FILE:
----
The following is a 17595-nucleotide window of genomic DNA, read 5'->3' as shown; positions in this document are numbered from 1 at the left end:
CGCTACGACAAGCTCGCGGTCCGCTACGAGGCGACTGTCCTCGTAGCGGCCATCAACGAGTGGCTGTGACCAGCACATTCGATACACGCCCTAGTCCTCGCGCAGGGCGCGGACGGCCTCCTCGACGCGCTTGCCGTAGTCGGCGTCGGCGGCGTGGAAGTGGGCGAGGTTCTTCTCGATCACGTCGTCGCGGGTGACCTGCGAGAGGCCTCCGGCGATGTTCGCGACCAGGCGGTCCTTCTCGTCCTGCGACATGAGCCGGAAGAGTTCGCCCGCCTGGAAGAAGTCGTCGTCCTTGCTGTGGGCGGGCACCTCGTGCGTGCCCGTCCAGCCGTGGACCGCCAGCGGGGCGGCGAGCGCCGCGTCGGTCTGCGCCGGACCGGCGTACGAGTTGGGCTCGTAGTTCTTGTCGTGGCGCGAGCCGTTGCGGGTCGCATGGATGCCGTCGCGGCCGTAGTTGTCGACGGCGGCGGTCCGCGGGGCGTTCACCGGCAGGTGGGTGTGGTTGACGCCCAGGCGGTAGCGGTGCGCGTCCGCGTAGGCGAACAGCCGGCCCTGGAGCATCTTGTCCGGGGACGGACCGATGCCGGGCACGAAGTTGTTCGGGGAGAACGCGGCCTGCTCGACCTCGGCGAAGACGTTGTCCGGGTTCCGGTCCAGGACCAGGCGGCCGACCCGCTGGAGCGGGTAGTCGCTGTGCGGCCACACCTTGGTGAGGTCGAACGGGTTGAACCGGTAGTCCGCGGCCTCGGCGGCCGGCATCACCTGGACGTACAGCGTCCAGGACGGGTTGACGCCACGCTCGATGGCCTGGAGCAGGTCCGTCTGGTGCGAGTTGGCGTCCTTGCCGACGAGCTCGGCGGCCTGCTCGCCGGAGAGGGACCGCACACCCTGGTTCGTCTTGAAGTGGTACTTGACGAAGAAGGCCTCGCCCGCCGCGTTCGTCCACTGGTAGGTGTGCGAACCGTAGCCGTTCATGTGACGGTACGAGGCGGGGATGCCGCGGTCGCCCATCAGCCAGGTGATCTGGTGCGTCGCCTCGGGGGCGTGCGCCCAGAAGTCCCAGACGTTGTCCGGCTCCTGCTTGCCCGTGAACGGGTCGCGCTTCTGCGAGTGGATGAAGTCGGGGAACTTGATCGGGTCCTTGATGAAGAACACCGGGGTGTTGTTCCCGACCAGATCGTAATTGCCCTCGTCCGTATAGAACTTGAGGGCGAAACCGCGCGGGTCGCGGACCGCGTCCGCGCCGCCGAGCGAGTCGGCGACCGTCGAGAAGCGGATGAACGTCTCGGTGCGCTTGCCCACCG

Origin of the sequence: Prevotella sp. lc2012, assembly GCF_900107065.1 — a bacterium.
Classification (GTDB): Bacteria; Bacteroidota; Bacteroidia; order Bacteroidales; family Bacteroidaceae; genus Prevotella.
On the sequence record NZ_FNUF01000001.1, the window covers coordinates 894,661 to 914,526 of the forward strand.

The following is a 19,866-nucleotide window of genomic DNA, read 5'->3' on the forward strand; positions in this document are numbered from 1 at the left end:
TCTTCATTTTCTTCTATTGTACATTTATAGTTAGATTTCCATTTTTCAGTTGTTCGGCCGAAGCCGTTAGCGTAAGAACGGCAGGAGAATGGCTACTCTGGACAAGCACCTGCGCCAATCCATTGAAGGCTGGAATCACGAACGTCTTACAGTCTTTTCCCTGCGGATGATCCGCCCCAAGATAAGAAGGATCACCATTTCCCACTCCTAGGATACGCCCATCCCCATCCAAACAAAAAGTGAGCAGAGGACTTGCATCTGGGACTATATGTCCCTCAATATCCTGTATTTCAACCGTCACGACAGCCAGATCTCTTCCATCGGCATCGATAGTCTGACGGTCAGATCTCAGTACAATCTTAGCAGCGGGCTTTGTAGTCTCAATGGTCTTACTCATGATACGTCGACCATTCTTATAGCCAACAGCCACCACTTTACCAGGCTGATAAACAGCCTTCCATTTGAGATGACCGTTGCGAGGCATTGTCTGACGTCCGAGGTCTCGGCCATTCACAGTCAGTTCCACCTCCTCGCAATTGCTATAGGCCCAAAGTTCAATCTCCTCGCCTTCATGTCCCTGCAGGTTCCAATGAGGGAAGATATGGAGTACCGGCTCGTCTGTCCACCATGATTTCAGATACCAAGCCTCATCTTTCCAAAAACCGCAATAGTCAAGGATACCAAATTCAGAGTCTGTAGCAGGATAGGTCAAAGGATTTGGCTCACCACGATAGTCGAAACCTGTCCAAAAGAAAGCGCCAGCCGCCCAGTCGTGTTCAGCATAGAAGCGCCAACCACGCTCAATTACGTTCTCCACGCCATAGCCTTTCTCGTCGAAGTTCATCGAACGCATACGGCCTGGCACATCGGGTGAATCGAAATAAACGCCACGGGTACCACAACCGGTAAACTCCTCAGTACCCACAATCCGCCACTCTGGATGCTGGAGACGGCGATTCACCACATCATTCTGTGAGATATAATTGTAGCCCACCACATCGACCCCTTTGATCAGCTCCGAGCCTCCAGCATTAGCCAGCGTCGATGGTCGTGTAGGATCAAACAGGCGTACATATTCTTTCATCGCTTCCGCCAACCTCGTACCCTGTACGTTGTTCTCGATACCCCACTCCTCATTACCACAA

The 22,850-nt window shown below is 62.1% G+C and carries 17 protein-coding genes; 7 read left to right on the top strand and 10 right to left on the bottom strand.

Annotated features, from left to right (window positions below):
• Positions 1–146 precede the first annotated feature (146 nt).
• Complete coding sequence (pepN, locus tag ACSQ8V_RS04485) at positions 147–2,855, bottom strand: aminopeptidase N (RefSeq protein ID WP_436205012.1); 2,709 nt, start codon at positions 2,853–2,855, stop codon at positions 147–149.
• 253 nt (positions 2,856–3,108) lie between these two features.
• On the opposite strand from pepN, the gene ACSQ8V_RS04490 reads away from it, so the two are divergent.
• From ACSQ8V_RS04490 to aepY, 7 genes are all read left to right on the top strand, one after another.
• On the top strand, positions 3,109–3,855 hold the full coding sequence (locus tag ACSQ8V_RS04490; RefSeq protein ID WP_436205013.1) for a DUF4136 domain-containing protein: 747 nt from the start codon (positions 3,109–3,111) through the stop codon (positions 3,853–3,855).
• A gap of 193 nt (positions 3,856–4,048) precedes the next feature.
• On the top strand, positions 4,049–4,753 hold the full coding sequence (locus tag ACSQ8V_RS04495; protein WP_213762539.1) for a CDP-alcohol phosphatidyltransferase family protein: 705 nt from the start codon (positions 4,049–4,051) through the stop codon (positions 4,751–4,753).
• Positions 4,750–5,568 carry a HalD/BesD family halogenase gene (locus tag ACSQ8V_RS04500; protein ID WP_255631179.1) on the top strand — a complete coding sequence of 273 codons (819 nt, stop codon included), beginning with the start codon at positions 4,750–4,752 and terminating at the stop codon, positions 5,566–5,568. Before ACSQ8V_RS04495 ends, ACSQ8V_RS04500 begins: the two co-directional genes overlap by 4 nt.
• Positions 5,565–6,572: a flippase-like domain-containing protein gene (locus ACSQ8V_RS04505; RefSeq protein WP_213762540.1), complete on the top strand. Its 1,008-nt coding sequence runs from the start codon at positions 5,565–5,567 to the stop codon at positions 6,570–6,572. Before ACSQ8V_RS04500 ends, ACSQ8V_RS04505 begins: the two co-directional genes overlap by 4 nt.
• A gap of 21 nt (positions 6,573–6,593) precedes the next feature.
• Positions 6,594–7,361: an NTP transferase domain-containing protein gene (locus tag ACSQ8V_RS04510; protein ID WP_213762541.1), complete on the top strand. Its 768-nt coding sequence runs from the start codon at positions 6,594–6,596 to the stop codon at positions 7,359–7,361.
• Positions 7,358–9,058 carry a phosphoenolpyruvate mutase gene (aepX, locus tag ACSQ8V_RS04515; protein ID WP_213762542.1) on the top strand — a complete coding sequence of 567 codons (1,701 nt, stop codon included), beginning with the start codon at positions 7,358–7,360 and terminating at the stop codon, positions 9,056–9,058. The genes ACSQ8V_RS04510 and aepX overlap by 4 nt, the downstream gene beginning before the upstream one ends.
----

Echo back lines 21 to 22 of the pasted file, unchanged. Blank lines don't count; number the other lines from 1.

• Positions 6,594–7,361: an NTP transferase domain-containing protein gene (locus tag ACSQ8V_RS04510; protein ID WP_213762541.1), complete on the top strand. Its 768-nt coding sequence runs from the start codon at positions 6,594–6,596 to the stop codon at positions 7,359–7,361.
• Positions 7,358–9,058 carry a phosphoenolpyruvate mutase gene (aepX, locus tag ACSQ8V_RS04515; protein ID WP_213762542.1) on the top strand — a complete coding sequence of 567 codons (1,701 nt, stop codon included), beginning with the start codon at positions 7,358–7,360 and terminating at the stop codon, positions 9,056–9,058. The genes ACSQ8V_RS04510 and aepX overlap by 4 nt, the downstream gene beginning before the upstream one ends.